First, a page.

“This manuscript of yours that has just come back from another editor is a precious package. Don’t consider it rejected. Consider that you’ve addressed it ‘To the editor who can appreciate my work,’ and it has simply come back stamped ‘Not at this address.’ Just keep looking for the right address.”
Novelist and humorist Barbara Kingsolver, author of The Bean Trees
I recently received a letter from a writer who is battling his way through rejection after rejection. He quoted the words of Thomas Edison, who said in 1877, “Many of life’s failures are people who did not realize how close they were to success when they gave up.” My friend refuses to give up, and he believes he’s going to find the right publisher in the end.
I like this writer’s confidence and persistence in the face of rejection. I’ve been writing full-time since 1989, and I can tell you that you never get used to the rejection. All you can do is learn not to take it personally.
A lot of people give up after a few rejections and go the self-publishing route. It’s hard to blame them, and in some cases that’s undoubtedly the best course. But I still think that, in most cases, it’s worth it to make a good sustained effort at finding a traditional publisher.
Madeleine L’Engle once said, “Anyone who has received as many rejection slips as I have is not going to complain about signing autographs.”
At the height of his career, Ray Bradbury said, “I get rejection slips every week of my life. I’ve published thirty-five stories in Playboy magazine, but in recent years they’ve rejected eight short stories. And The New Yorker rejects every time I submit.”
J.K. Rowling’s first Harry Potter book was rejected innumerable times before she finally sold it—for a paltry $4,000 advance. Dr. Seuss’s first book was rejected 23 times before it sold. Richard Hooker’s M*A*S*H, 21 times. Frank Herbert’s Dune, 13 times. Mystery writer Donald Westlake collected more than 200 rejection slips before his first sale; he actually papered the walls of his apartment with rejection letters.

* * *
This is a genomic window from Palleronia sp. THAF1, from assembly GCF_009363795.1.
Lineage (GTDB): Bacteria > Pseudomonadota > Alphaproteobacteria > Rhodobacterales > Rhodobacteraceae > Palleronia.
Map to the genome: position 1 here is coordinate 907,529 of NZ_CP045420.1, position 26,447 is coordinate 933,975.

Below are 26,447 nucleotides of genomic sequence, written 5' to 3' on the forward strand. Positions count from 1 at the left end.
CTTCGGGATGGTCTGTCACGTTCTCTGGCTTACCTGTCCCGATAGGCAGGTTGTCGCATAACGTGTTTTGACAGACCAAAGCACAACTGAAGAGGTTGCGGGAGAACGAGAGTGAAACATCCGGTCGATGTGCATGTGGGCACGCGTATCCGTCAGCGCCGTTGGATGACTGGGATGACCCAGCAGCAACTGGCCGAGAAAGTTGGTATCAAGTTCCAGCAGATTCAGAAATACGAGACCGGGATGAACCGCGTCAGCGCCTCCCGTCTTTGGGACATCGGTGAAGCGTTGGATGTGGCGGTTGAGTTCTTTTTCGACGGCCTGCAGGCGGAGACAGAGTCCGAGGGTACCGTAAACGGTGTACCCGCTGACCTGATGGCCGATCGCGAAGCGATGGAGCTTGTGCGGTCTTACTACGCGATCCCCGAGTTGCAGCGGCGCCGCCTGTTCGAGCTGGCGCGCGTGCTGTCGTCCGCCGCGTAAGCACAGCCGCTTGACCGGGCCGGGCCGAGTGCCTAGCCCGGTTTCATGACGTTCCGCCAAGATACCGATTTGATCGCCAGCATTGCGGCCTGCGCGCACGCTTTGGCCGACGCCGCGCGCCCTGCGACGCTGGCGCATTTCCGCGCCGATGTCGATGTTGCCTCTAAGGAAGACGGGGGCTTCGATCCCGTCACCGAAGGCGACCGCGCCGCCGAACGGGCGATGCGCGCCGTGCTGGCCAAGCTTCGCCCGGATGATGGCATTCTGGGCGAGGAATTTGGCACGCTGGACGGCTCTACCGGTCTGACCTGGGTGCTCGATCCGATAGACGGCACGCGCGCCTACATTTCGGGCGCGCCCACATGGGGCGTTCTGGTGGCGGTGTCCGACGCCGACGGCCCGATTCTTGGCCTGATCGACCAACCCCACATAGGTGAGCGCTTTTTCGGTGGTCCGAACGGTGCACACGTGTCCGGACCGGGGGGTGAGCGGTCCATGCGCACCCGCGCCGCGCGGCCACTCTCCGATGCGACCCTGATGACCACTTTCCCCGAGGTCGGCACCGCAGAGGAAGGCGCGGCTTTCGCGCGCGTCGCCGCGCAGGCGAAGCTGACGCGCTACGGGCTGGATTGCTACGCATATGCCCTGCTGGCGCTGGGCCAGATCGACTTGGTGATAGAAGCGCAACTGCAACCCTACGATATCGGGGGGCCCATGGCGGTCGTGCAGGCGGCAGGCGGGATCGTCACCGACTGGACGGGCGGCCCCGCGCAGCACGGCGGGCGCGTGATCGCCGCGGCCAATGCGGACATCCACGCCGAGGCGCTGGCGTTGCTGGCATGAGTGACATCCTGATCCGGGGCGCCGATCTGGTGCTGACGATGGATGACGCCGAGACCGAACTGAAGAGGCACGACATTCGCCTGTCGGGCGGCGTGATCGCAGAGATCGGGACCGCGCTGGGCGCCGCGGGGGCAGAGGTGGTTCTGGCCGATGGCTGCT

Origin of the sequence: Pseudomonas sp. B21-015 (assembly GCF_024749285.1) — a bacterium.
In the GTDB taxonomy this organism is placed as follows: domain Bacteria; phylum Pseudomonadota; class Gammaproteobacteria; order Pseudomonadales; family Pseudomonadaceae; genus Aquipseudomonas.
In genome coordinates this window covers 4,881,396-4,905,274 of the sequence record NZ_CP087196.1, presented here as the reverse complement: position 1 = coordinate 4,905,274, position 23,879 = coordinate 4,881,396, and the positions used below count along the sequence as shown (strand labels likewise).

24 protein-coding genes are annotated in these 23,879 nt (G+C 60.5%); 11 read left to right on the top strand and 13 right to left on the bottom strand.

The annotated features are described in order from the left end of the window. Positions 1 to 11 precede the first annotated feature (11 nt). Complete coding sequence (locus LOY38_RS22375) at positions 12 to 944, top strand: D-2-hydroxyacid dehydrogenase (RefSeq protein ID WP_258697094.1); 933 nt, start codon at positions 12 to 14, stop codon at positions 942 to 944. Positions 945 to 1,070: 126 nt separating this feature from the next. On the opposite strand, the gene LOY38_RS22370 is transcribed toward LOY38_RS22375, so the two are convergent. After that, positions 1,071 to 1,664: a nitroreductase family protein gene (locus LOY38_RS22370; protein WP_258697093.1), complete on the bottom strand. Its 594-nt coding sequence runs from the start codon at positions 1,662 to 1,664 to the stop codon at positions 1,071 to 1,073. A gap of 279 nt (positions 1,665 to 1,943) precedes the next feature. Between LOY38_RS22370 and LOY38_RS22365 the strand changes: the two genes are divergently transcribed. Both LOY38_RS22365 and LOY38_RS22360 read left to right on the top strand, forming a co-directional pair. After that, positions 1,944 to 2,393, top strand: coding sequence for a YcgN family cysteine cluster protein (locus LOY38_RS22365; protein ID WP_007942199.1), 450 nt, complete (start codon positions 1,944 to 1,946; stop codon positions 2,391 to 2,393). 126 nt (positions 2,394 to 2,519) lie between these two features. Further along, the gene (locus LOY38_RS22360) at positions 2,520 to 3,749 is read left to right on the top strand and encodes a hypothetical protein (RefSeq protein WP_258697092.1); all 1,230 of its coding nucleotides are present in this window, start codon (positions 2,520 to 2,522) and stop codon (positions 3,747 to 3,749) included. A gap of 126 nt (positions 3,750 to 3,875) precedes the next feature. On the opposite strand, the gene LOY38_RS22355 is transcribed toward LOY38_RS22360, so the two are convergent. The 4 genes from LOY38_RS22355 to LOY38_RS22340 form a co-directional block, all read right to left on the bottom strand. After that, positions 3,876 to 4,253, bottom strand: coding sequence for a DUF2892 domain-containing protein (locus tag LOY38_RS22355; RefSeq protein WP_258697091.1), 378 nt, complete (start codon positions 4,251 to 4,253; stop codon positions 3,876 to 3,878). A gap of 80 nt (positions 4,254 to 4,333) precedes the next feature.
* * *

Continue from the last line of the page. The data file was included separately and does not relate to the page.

William Saroyan, at the start of his writing career, wrote dozens of short stories and sent them to every paying fiction market in the country. Ultimately, every one of his stories had been rejected by every one of those magazines—he collected nothing but rejection slips. So, after that first round, he simply sent the same stories to the same publications—and the second time around, they started selling. Why? Because there was a high turnover rate among the junior editors who sifted the slush piles at those magazines. The second time Saroyan sent out those stories, they went to a whole new round of editors—and he began selling his stories.
Science-fiction writer Isaac Asimov observed, “Rejection slips, or form letters, however tactfully phrased, are lacerations of the soul, if not quite inventions of the devil—but there is no way around them.”
I hope you find it reassuring to know that rejection is just a normal part of the writing trade, and that rejection is not a reflection on the quality of your work, anymore than it was a reflection on the quality of L’Engle’s, Bradbury’s, or Rowling’s work. While there’s no guarantee of success, it’s important to know that a key ingredient of success is perseverance.